The recent easing of COVID-19 restrictions across Queensland has seen many businesses within the hospitality sector reopen their doors to the public. Yesterday’s announcement from the Queensland Premier to introduce Stage 2 easing of restrictions a fortnight earlier has meant that as of midday today, there is an increase to 20 patrons allowed to dine in cafes and restaurants.
However, for the hard-hit restaurant industry, reopening does not come without its challenges as they prepare to adapt and navigate business in the new era of social distancing.
“Hospitality and Tourism were the first to be impacted by the virus, so it has been a long and tedious battle to keep our livelihoods, as well as the livelihoods of our staff,” says Townsville restaurateur Matt Cause, who is the owner of City Lane’s Shaw & Co.
After the temporary closure of his restaurant during the lockdown period, Mr Cause was forced to think of creative solutions to help his business stay afloat. Like many restaurant owners he turned to take away services to keep income flowing and is now pivoting his business modelling due to the early announcement of the number increasing to 20 guests.
“We initially opened our doors for the 10 people, as there is the community expectation and a need to socialise after the extended lock down period. We believe that we owe it to our community and customer base to open and provide some social normality.”
“As a company, we were strongly prepared for Stage 2. We have been pushing through various channels for the consideration to begin Stage 2 restrictions earlier than originally planned by the Queensland Government.”
“After being so frustrated from the months before where we would adapt our business models and strategies one day, only to have those plans invalidated the next with updated changes, we learned to prepare earlier and look into dynamics for future situations more.”
The announcement of Stage 2 has meant newly introduced measures such as time limits and pre bookings that were in place for the 10-patron limit are no longer required. However, restaurants still must adapt the dine in experience to align with State requirements on social distancing.
“So far, some of the measures Shaw & Co have in place will remain such as increased hygiene awareness. We have composed management plans and floor plans for our venue that meet all the social distancing and government floor space requirements. We will continue to take all of the COVID-19 precautions for staff, sanitations and general preparation applications recommended by the World Health Organisation and the Queensland Government.”
While Shaw & Co. are one of many businesses eagerly embracing Stage 2 restrictions being brought forward, other restaurants such as The Courtyard, also located in City Lane, now feel under pressure to make decisions.
“Whilst Stage 2 is a step forward, they are still stringent restrictions,” explains owner Jamie Fitzpatrick, who decided to keep The Courtyard closed due to the stark economic reality the 10-patron limit imposed.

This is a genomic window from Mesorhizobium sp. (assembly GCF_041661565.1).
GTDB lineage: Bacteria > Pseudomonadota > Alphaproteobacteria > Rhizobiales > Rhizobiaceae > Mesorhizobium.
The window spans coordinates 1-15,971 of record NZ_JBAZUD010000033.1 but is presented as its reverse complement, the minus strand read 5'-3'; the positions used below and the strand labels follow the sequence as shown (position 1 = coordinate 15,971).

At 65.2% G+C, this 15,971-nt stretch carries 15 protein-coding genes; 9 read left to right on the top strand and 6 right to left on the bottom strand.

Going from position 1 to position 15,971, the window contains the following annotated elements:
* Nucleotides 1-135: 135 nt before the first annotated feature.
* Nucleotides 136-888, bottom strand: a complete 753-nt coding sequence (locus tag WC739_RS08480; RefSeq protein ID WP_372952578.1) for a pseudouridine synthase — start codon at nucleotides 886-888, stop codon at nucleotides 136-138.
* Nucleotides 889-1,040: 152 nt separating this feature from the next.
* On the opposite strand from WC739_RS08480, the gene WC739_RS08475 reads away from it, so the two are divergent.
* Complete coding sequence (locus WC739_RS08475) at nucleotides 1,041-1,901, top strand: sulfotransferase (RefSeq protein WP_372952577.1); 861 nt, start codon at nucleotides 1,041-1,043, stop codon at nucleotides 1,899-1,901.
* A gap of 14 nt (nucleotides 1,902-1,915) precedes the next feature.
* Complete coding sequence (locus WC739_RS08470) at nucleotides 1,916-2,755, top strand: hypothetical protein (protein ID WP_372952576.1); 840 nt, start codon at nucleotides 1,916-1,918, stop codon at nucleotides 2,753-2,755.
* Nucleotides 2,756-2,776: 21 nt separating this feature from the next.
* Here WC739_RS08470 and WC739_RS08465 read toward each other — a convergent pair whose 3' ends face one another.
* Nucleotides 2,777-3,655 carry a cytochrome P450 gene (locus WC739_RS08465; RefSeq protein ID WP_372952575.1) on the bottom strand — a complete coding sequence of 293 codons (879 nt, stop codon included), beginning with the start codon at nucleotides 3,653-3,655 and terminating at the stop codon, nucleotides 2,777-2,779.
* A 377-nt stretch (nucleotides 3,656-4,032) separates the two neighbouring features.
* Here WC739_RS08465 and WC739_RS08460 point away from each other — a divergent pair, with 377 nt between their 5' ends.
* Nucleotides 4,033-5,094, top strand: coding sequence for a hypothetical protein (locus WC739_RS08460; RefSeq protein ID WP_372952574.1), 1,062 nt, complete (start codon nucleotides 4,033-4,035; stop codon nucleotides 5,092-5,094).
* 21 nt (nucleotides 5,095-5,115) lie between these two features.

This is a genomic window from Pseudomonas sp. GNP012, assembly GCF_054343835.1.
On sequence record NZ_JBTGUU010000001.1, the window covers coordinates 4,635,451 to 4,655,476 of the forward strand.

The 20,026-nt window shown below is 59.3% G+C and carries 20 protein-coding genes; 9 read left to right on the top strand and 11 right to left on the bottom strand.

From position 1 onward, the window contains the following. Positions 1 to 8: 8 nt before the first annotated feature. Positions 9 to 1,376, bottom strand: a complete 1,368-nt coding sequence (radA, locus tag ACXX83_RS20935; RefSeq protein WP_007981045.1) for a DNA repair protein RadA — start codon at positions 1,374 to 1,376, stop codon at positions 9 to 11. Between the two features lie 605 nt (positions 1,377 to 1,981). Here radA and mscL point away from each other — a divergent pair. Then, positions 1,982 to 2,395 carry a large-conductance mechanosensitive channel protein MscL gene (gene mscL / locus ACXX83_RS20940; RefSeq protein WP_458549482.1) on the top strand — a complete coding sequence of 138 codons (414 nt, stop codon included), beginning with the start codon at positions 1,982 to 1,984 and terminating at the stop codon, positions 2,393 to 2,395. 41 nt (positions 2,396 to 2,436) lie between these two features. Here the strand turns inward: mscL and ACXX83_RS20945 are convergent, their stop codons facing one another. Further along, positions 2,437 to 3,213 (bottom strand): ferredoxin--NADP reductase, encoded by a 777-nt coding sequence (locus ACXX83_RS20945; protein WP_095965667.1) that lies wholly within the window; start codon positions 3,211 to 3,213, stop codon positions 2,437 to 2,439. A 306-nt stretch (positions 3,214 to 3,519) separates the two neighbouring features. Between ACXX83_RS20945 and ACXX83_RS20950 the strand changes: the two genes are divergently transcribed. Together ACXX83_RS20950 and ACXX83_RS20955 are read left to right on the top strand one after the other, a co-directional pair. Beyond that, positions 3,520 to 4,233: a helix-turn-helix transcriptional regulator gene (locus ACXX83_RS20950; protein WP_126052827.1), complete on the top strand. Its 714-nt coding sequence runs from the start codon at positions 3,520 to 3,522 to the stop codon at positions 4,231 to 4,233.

“The real challenges for businesses are yet to come. The reality is that businesses could be facing trading restrictions for some time. We need all levels of government to look at initiatives that allow business to be sustainable in the new environment, including the removal of insurance, energy and labour cost”.
“Where possible, businesses have chosen to open up and do the right thing where there is demand.”
“It is hard for businesses within the hospitality sector to make money in the current environment, especially compared to what they were making before the outbreak, as you have so many tough restrictions and virtually no foot traffic.”
“As The Courtyard is more of a casual dining experience, it requires higher foot traffic and higher visitation which is impossible with the new restrictions. For restaurants that are opening, many are doing pre bookings, so no one is walking around.”
“However, with Stage 2 being brought forward we will likely open next weekend pending further exemptions on June 5. At the moment there is a lot of uncertainty which is the issue for businesses as we are unable to make decisions.”
The roadmap Australia has planned to follow out of COVID-19 is well underway, and with Stage 2 being introduced earlier than expected, many are holding out hope that later stages will also result in an earlier timeline.
However, Mr Fitzpatrick notes that the hospitality sector has experienced such a dramatic drop in revenue that many are unsure when, or if, the industry will fully recover from the financial hardships of recent months.
“Businesses may be open in principle, but they are not necessarily open in practice,” Mr Fitzpatrick continues.
“The bottom line is that while restrictions are in place and nation-wide travel is banned, businesses are not going to be sustainable.”
“There is no business in the industry that is modelled to operate at 30-40 per cent capacity, which is what is currently happening due to the circumstances and the new social distancing measures.”
Mr Cause agrees it is a challenging time, but is taking an optimistic approach.
“We are embracing the changes as we begin our path back to social normality, and although there is still a large economic hill to climb, we are now at least at base camp,” concludes Mr Cause.
“There is light at the end of the tunnel, however, there is still a long way to go.”
By Georgie Desailly for BDmag